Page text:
R.I. police have issued 850 tickets for marijuana possession in first four months of new law

marijuana certificate hemp beach tv hbtvIn the four months since Rhode Island became the 15th state to decriminalize possession of small amounts of marijuana, the police have written about 850 tickets for what is now classified as a civil violation — more than 100 to juveniles. The cases, which are being adjudicated at the state’s Traffic Tribunal, have resulted in tens of thousands of fines being assessed; the money is earmarked for state coffers. From April 1 through the end of July, magistrates have levied more than $110,000 in fines on 663 adults and 92 juveniles who have been found to have possessed an ounce or less of non-medical marijuana. However, only about $61,000 has been collected.

Many of the people issued summonses have not paid their fines by mail or come to court, so they are found “guilty in absentia.” Some people who came to court and pleaded guilty or were found guilty after a trial have not paid either.

Traffic Tribunal Chief Magistrate William R. Guglietta, a former state prosecutor who for three years headed the attorney general’s narcotics unit, says he is bowled over by the number of people ticketed under the new law –– which does not apply to people authorized, with state-issued cards, to use marijuana for medicinal purposes or to grow marijuana as a medical-marijuana caregiver.

“To see this many cases, I am surprised,” he said in an interview at the court. He said the large number of tickets may be due to the fact that “there’s a certain simplicity to it now.”

The police use the same universal summons form that they use for issuing traffic violations. It tells the person what his or her court date is, “then they come here to get it handled.”

The police don’t have to wait six months for a toxicology test to be done so they can build a criminal case, Guglietta said. “Now we can handle cases within 30 days and we’re done.”

According to figures provided by the state’s judiciary, the largest single source of the marijuana tickets is the state police. Often, Guglietta said, the marijuana is found as a result of a traffic stop for something else. He said he has found that the police are dismissing some of the summonses if a defendant agrees to plead guilty to refusing to take a breath test in connection with suspicion of driving under the influence, or admits guilt to more serious drug charges in the Superior Court.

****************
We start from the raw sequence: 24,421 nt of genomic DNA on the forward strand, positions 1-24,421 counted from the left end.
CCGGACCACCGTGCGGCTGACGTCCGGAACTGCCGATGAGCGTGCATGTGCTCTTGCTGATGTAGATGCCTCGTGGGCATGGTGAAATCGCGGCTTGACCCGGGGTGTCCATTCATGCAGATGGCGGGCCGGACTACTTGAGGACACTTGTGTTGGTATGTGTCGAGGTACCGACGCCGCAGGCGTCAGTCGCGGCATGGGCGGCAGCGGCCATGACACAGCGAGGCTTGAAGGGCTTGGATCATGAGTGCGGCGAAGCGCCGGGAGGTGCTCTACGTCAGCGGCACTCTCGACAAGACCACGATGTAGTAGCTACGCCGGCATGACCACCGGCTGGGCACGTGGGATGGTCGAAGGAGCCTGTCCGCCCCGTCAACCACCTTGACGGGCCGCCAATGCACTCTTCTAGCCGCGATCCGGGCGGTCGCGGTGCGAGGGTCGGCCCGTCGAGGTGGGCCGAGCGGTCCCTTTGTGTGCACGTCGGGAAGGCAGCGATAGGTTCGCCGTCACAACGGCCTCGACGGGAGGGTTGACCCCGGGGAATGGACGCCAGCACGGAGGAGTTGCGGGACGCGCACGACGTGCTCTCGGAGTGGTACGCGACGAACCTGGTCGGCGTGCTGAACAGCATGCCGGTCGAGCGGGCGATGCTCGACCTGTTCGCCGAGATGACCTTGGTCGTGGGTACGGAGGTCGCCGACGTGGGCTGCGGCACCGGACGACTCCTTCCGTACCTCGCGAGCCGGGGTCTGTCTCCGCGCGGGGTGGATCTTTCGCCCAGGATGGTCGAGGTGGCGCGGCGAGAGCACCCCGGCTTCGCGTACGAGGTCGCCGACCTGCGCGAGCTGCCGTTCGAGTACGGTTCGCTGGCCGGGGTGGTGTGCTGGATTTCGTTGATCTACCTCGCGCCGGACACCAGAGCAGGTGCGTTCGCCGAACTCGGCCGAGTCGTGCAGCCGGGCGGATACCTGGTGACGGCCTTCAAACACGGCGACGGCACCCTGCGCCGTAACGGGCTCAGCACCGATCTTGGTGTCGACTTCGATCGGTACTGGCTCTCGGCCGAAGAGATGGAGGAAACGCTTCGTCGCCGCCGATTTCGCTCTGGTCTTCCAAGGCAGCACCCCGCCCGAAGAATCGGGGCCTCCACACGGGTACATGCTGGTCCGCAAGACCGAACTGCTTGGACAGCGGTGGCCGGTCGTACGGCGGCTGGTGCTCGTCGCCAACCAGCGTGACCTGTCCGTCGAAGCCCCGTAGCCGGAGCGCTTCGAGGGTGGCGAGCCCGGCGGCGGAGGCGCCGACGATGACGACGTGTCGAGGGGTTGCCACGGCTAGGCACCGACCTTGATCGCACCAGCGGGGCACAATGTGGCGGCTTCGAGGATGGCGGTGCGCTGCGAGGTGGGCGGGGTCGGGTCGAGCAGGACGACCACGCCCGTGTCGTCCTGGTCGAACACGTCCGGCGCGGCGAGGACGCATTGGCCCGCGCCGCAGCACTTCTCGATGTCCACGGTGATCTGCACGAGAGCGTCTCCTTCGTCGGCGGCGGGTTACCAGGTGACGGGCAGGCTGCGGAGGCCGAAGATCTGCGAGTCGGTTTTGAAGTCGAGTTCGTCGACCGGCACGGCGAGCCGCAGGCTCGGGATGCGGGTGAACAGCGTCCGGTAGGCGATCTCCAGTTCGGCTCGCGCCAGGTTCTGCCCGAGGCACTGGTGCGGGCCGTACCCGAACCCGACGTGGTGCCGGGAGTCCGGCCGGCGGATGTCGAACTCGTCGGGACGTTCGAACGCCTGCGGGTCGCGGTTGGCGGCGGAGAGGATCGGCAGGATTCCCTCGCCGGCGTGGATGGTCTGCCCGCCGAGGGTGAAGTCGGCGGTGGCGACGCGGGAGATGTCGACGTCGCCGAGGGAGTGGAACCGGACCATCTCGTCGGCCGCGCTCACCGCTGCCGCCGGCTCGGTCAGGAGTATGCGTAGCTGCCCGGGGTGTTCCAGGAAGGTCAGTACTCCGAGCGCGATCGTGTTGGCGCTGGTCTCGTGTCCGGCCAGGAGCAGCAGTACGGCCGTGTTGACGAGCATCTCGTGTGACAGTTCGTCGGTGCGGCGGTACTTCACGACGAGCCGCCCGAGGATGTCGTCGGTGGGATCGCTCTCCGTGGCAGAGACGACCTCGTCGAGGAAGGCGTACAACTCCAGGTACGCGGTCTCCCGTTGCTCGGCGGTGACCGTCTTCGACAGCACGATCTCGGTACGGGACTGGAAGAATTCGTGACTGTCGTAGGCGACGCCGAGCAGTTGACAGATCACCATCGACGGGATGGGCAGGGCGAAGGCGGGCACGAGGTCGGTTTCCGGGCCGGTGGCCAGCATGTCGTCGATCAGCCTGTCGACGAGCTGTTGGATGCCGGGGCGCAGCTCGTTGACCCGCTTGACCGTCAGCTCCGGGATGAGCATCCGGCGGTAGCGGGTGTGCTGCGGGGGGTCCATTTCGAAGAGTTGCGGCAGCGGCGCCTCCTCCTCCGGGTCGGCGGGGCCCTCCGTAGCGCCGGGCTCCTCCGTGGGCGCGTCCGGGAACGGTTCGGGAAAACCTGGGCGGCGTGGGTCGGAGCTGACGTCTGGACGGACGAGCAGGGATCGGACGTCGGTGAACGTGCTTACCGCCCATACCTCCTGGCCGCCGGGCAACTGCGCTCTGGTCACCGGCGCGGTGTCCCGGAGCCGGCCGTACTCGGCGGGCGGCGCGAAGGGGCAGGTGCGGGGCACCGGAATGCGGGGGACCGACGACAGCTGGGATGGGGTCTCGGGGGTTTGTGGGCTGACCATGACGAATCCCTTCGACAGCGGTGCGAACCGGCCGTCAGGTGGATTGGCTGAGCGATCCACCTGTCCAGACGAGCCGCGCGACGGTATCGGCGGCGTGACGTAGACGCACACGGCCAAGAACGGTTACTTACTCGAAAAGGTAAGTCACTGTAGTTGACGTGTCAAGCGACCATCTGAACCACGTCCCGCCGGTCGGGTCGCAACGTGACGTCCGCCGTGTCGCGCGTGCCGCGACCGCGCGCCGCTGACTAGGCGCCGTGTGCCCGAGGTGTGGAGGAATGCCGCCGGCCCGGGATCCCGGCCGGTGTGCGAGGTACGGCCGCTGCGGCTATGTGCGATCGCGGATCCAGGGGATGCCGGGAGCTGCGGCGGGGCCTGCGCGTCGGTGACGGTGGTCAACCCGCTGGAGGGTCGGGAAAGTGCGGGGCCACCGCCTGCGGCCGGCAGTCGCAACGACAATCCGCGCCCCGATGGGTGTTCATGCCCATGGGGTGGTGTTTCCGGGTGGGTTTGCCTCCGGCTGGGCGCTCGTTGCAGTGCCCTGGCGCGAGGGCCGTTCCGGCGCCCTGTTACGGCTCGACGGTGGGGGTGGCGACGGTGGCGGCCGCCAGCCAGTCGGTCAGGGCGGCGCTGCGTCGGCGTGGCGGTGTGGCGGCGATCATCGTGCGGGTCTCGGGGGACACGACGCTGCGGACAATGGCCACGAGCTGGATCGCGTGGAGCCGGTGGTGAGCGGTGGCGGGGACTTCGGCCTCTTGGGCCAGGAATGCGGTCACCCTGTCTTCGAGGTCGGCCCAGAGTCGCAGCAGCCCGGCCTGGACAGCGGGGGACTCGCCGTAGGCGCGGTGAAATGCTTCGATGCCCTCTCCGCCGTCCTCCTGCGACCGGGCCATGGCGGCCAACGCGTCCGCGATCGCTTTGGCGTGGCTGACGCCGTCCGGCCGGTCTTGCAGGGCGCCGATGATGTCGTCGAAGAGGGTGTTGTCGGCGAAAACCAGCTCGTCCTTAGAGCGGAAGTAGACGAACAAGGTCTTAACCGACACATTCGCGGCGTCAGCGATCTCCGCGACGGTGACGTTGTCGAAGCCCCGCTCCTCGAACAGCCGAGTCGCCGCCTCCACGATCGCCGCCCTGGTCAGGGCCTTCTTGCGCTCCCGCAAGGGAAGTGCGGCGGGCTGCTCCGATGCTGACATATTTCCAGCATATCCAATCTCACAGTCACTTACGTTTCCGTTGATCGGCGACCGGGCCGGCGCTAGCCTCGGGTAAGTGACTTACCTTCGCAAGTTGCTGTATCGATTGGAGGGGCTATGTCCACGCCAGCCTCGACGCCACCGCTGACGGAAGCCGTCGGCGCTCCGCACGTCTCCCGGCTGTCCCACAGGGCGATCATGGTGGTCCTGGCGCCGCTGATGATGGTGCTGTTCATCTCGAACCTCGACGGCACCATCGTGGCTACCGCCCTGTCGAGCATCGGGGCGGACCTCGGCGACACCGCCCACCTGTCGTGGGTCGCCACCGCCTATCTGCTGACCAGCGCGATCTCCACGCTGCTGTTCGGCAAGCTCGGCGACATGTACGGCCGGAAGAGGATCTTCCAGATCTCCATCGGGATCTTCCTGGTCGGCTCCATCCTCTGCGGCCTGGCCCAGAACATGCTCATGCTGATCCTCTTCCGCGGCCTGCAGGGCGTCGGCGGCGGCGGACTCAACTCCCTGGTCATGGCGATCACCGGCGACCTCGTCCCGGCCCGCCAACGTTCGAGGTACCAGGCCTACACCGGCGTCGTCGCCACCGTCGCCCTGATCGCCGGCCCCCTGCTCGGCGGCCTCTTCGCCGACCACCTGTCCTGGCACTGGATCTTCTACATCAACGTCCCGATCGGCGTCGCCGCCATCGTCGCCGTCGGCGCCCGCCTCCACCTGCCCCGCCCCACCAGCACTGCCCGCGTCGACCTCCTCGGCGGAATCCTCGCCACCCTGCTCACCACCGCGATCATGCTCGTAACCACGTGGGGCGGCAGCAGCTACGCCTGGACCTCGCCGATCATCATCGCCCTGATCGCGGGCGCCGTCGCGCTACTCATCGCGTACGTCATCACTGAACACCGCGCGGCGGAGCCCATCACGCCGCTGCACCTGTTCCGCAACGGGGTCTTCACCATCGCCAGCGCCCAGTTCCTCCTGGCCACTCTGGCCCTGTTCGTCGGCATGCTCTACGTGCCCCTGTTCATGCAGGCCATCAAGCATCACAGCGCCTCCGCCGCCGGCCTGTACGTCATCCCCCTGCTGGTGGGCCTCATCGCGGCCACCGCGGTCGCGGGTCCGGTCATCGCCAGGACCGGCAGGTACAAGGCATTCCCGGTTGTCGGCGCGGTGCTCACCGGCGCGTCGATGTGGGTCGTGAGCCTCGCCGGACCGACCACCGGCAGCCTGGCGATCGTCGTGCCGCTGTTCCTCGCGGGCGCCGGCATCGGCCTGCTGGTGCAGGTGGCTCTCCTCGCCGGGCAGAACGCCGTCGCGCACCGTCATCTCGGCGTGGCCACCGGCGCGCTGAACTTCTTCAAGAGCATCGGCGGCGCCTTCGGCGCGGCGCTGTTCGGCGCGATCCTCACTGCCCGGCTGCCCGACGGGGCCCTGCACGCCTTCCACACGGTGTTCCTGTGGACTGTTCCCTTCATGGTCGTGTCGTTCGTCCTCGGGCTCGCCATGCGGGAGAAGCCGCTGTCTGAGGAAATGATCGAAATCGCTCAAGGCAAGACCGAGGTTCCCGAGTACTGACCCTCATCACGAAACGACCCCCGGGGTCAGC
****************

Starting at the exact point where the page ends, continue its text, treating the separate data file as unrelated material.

Police in Providence, Warwick, Cranston and Pawtucket have issued about 28 percent of the tickets.
While the police for the state Department of Environmental Management, which patrols state parks and beaches, issued 21 summonses, the police at the University of Rhode Island aren’t devoting much time to this endeavor. They issued just 3 of the 746 tickets given to adults. The state police have issued 135 tickets.

Guglietta says he has found that most people who are given marijuana tickets are “interested in just getting rid of the case. They’re willing to pay the fine and move on.” About 90 percent of those who appear in his court plead guilty, he says. Only about 10 percent choose trials. The trials, he said, typically last just 30 to 45 minutes. The level of proof is “by clear and convincing evidence” rather than the more stringent “guilty beyond a reasonable doubt.”

If offenders don’t pay the $150 fine as assessed by the court, it increases to $300 after 30 days and to $600 after 90 days. Fines increased in 147 of the 851 cases over the four months because no payment was made within 30 days.

The new law allows for two $150 civil citations within 18 months. A third offense becomes a misdemeanor charge and shifts adjudication to District Court. The sale or cultivation of non-medical marijuana continues to be a criminal offense. Civil cases involving juveniles are handled separately and confidentially, as they are in the Family Court. The public is barred from the Traffic Tribunal courtroom where the minors’ cases are heard; juvenile offenders are required to bring a parent.

According to figures provided by the judiciary, from April 1 through July 31, 746 summonses were issued to adults. Nineteen were dismissed by the court; 21 were dismissed by the police; 415 resulted in guilty pleas or guilty findings at trial; 233 people were “no shows” so were found guilty in absentia; and 15 people pre-paid their fines prior to hearing, admitting the violation. Forty-three cases are pending hearing.
During the same four months, the police issued 105 summonses to juveniles. Eighty-five pleaded guilty or were found guilty at trial; 7 were found guilty in absentia, 1 case was dismissed by the court and 5 by the police. Seven are awaiting hearing.

Juveniles found guilty of this civil infraction must, as mandated by the new law, complete a drug-awareness program and community service. The new law says that 50 percent of the fines collected in civil penalties shall be expended on drug-awareness and treatment programs for youth. But because the new law didn’t take effect until April, no money has been appropriated for these programs. Currently, the juvenile offenders are paying for the mandated drug-awareness programs out of their own pockets. For now, “it’s a pay-as-you-go system,” Guglietta said.

The juveniles can enroll in a court-approved program offered online, through a company called 3{+r}{+d} Millennium, which costs $60, or, starting at the end of August, opt to take the tutorial in person, through the Rhode Island Student Assistance Program. Guglietta said the program currently works in conjunction with the Family Court, offering programs in 28 school systems throughout the state. Guglietta said it plans to open satellite offices to accommodate the juveniles who come through the Traffic Tribunal.
Thirteen juveniles found guilty in the Traffic Tribunal have completed a drug-awareness program online.

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